Efforts are made within the Referendum Bill to help ensure equality of arms between the two campaign groups. Each side in the campaign can apply to the Electoral Commission to be appointed as one of two ‘Designated Organisations’, and both the Yes Scotland and Better Together campaign groups have intimated their respective intention to do so. One notable feature of the Referendum Bill is that there is to be no public funding for the two Designated Organisations. Also the Referendum Bill sets a regulatory period of 16 weeks before the referendum within which regulation will take effect;[9] these spending rules will all be overseen by the Electoral Commission.

Within the Referendum Bill there are four categories of actor entitled to spend money during the campaign period: Designated Organisations (which can each spend up to £1,500,000);[10] political parties as ‘permitted participants’;[11] other ‘permitted participants’ who seek to spend £10,000 or more[12] (they have a spending limit of £150,000[13]); and others spending less than £10,000, which means they do not require to register as permitted participants.

Political parties as ‘permitted participants’  have a spending limit of either £3,000,000 multiplied by their percentage share of the vote in the Scottish Parliament election of 2011, or a minimum of £150,000. By the formula for political parties the distribution between political parties represented in the Scottish Parliament is as follows:

Scottish National Party: £1,344,000
Scottish Labour Party: £834,000
Scottish Conservative & Unionist Party: £396,000
Scottish Liberal Democrats: £201,000
Scottish Green Party: £150,000

It seems that these rules will lead to a generally level playing field in terms of expenditure within the regulatory period. For example, the total spending limit for the two pro-independence parties (SNP and Greens) is similar to that for the three unionist parties – Labour, Conservative and Liberal Democrat. But given that these spending limits only apply in the 16 weeks before the referendum, this does leave the possibility of spending differentials between the two campaigns before this period begins.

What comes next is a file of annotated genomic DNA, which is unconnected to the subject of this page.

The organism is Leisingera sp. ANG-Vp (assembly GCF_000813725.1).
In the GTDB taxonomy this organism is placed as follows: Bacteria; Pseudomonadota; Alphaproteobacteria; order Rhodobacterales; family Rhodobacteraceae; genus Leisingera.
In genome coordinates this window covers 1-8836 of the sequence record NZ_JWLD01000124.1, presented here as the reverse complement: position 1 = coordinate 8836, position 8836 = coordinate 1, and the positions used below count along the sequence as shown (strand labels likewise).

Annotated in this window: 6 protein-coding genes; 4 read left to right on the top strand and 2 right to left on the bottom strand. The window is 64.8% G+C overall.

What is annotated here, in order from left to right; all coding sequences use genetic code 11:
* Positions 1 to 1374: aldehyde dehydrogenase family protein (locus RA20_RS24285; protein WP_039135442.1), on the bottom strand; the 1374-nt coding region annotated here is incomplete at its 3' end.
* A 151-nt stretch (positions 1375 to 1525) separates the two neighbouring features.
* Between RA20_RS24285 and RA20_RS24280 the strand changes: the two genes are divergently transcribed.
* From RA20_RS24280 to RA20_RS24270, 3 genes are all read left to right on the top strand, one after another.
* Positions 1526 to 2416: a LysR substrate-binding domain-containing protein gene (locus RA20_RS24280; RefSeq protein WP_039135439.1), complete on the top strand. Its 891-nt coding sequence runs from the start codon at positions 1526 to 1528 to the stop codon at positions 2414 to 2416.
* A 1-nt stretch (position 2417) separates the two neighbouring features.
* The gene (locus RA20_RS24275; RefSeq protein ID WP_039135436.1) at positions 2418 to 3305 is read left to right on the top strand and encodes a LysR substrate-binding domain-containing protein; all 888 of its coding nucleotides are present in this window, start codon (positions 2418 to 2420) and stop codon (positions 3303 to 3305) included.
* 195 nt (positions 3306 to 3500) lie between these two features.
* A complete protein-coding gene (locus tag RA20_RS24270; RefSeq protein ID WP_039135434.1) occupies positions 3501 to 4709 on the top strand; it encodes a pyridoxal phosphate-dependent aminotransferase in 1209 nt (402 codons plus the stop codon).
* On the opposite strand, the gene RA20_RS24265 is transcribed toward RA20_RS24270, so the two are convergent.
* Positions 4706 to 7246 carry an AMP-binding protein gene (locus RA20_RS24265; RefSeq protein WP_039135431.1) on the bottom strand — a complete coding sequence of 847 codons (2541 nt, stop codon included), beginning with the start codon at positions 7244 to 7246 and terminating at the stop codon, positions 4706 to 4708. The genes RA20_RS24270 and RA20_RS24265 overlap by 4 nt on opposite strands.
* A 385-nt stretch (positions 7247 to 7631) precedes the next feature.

The Referendum Bill still has some way to go in its passage through the Scottish Parliament. But it is a detailed attempt to build upon the Edinburgh Agreement and to use the powers vested in the Scottish Parliament to help create the conditions for a fair, lawful and democratic referendum. A significant task for the Electoral Commission, and for academic and other observers over the next year, will be to observe how well the legislation in the Referendum Bill and Franchise Bill is implemented and how faithfully all of those engaged in referendum campaigning abide by the spirit as well as the letter of the legislation.

[1] Agreement between the United Kingdom Government and the Scottish Government on a referendum on independence for Scotland, 15 October 2012, available at:

[2] This has now been passed by the UK Parliament: The Scotland Act 1998 (Modification of Schedule 5) Order 2013 (S.I. 2013/242).

[3] The Order in Council, para 3.

[4] Franchise Bill, section 2.

[5] Franchise Bill, section 2(1)(a).

[6] The age of 18 as the threshold for UK elections is set out in the Representation of the People Act 1983, section 1(d).

[7] Referendum Bill, section 1.

[8] Referendum Bill, section 21.

[9] Referendum Bill, Schedule 4, Part 3.

[10] Referendum Bill, Schedule 4, para 18(1).

[11] Referendum Bill, Schedule 4, para 18(1).

[12] Referendum Bill, Schedule 4, para 17.

[13] Referendum Bill, Schedule 4, para 18(1).